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Migration Halted as Whooping Cranes Decide to Stop Flying


Operation Migration
Whooping cranes stand inside their pen during their journey south. Photo credit: Brooke Pennypacker, Operation Migration

February 3, 2012 – The migration of young whooping cranes following their light-sport aircraft "parents" to their Florida wintering grounds is over, even though the group is only in Alabama.

The decision to stop the migration was actually made by the birds, Joe Duff explained in the January 29 Operation Migration blog. They finally had good weather to fly, but the birds refused to follow their surrogate parents' leads.

So, at the February 1-2 annual meeting of the Whooping Crane Eastern Partnership (WCEP), the group decided to crate and transport the nine cranes by road this Saturday to the Wheeler National Wildlife Refuge in Alabama, about 45 miles from their current site. Once the Class of 2011 is there, they will be held in the top-netted travel pen until the WCEP team arrives with their permanent bands and they are attached to each crane. After a day or two for the birds to recover from being handled and to adjust to their new leg jewelry, OM's Brooke Pennypacker, who will be staying on site with them, will release the birds into the wild.

"Migration is triggered by stimuli that are still not understood, but at some point it ends," Duff wrote. "A period of sedentary behavior follows while they spend time foraging at their wintering grounds until that urge hits again for the return trip. Maybe we have stayed too long in Alabama and for them migration is over. Or, maybe they were just too long in one place. Maybe if we had a few flying days in a row to gain back their confidence, or maybe we just have a few too many aggressive birds with minds of their own."

No matter the reason, it was clear on their last attempted flight that the birds had enough.

"For no reason at all, they broke," Duff wrote in the field journal. "I intercepted them and they followed me back on course. I hoped it was only a momentary lapse into old habits - but they broke again - and again. When I would catch up to them and re-take the lead, it was always #7 leading the V formation. At one point, when I placed my wing in front of her, she opened her beak and jabbed the wingtip in an angry challenge for the lead. She would follow for a while as long as we were heading in the direction she chose, but even then she would break and take the rest of the flock with her in sheer defiance of the aircraft."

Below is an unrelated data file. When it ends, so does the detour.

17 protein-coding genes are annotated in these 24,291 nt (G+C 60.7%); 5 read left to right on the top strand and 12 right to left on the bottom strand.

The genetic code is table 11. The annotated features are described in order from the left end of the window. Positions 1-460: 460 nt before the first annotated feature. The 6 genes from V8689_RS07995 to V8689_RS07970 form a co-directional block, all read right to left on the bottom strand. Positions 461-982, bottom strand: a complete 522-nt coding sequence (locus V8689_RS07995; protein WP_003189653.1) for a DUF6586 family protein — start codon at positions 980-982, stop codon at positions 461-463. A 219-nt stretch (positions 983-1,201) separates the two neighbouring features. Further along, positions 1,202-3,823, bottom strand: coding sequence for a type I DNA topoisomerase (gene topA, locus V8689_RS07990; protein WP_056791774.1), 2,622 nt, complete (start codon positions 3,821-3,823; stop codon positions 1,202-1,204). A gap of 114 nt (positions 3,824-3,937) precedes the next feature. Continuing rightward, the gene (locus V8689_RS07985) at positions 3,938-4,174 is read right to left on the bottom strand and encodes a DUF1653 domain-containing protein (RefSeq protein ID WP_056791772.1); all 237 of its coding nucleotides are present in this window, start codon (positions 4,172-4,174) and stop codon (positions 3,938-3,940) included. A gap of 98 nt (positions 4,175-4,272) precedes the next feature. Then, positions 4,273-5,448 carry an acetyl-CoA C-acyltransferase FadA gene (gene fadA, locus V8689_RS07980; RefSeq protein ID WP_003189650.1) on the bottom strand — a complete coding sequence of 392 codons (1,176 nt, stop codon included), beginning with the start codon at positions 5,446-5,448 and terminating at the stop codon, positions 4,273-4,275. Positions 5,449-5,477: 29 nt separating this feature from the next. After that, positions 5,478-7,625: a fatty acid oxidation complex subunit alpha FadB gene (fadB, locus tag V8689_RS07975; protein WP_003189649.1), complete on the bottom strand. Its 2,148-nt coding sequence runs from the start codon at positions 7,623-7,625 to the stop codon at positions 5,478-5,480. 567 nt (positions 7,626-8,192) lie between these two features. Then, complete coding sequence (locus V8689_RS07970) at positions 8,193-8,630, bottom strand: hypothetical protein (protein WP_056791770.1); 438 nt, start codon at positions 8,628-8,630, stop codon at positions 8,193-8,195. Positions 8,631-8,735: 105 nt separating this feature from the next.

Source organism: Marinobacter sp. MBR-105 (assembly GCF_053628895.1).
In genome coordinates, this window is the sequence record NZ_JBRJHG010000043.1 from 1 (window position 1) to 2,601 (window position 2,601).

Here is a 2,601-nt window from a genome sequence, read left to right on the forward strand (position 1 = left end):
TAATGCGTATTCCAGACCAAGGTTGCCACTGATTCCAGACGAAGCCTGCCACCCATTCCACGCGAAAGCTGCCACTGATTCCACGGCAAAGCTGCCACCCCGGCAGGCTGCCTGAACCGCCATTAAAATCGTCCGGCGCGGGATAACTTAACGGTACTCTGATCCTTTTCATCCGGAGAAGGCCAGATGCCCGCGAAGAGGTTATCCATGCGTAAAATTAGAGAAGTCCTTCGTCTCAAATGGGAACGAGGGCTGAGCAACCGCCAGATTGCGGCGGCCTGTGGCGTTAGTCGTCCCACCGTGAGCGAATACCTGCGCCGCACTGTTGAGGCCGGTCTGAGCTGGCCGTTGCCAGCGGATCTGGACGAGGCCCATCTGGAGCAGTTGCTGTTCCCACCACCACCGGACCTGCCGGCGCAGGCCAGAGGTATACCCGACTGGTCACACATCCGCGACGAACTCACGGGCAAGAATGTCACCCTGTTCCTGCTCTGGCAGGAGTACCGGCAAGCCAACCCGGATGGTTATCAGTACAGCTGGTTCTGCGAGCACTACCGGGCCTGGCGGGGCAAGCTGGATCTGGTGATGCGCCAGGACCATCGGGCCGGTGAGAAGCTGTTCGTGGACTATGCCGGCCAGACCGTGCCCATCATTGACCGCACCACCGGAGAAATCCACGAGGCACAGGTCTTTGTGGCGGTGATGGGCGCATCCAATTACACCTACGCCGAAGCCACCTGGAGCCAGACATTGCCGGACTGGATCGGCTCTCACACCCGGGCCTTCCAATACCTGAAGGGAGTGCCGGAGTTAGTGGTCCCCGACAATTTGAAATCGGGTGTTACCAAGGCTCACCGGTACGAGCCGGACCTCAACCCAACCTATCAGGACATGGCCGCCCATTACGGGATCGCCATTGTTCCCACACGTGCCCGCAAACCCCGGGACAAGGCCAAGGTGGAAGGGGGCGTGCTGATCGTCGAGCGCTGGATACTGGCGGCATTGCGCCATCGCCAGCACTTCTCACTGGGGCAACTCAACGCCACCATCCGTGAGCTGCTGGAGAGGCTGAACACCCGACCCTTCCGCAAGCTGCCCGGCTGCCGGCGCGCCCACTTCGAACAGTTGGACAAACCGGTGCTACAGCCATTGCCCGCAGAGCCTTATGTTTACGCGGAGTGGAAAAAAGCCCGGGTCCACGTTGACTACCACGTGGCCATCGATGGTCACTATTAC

After 2-1/2 hours they gave up, bringing the cranes back to the pen one or two at a time.

"Whatever the cause, it is obvious we will not get these birds to Florida this year in time to acclimate them to the wetlands of St. Marks and Chassahowitzka," Duff said. "We have to admit that it is time to concede to the greater influence of nature, and for this year, stop trying to engineer a behavior we donít really understand."

The group started their trek from Wisconsin on October 9, 2011. But besides weather, this year's journey was hampered by the FAA, which grounded them in northwest Alabama while they tried to resolve whether or not OM's pilots were flying their certificated, N-numbered weight-shift trikes outside the sport pilot/light-sport aircraft regulations. The FAA granted a temporary exemption from the regulations in January, allowing the whooping crane flight to continue, and said they would work with OM to come up with a more permanent solution later.


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